A wonderful family activity in Bellingham WA is the American Museum of Radio & Electricity (often called AMRE or the Radio Museum by locals). Located in Bellingham’s downtown arts district, AMRE is filled to overflowing with famous and quirky gadgets from technology’s past.
Exhibits begin with Benjamin Franklin’s kite experiment and the development of the Leyden jar to store static electricity. Franklin was one in a long line of scientists whose discoveries have brought us into the modern age. From harnessing static electricity to creating batteries and broadcasting currents, each discovery and development has directly affected our social lives.
The enthusiastic tour guides at the American Museum of Radio & Electricity are eager to tell the stories.
While on a tour of the museum with curator John Jenkins, I was amazed to be standing in front of original light bulbs created by Thomas Edison in the 1800s. I was doubly amazed to learn that the bulbs were donated to the museum by my former middle school principal. It is certainly a small world!
Another display portrays a replica of the 1912 Marconi communications room on board the Titanic and describes the realization that 24-hour radio monitoring could have saved lives. A replica 1930s living room allows visitors to dial-in a vintage show on the radio, and learn how instant news and entertainment first became a part of family life. I was even treated to the sound of Thomas Edison’s voice on an original phonograph, and my son played Ode to Joy on the Theremin, a rare electronic musical instrument that is played without being touched.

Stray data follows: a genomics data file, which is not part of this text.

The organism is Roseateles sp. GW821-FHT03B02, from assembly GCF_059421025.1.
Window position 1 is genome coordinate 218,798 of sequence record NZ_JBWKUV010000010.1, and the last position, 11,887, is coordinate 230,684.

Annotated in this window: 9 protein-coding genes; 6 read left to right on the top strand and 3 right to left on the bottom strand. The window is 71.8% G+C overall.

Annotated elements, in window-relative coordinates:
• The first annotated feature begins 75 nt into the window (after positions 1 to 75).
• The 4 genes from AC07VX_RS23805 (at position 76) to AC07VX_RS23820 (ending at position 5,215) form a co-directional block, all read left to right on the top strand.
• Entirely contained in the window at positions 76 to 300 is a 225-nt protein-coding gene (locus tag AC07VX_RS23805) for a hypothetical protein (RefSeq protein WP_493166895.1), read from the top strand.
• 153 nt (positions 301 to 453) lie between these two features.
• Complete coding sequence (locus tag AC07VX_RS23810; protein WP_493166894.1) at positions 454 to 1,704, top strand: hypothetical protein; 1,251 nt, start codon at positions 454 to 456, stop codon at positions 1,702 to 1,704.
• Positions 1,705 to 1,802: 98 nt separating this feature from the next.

In another gallery, a 9-foot Tesla Coil snapped craggy fingers of purple-blue lightening through the air at 3 million volts and sent vibrations through the floor. The sight and the sound are mostly for show, but it got my attention. It is an impressive version of the coil invented by Nikola Tesla in 1891. He had a vision for wireless transmission of electricity. A museum curator explained that Tesla once worked in Edison’s laboratory and eventually disagreed with him as to the value of Alternating Current (AC) versus Direct Current (DC). Although Edison favored DC, Tesla’s patent for a polyphase alternating current system was purchased by George Westinghouse and eventually became the basis for electricity throughout the nation.
Whether you’re looking for a fun afternoon activity in Bellingham, or you’re searching for in-depth history about technology, the American Museum of Radio & Electricity is worth the visit. There is so much to see, my family and I make new discoveries with each trip.
Hours are: Wednesday to Saturday 11 a.m. to 4 p.m. and Sunday noon to 4 p.m.
American Museum of Radio & Electricity – http:\www.amre.us
1312 Bay Street, Bellingham, WA 98225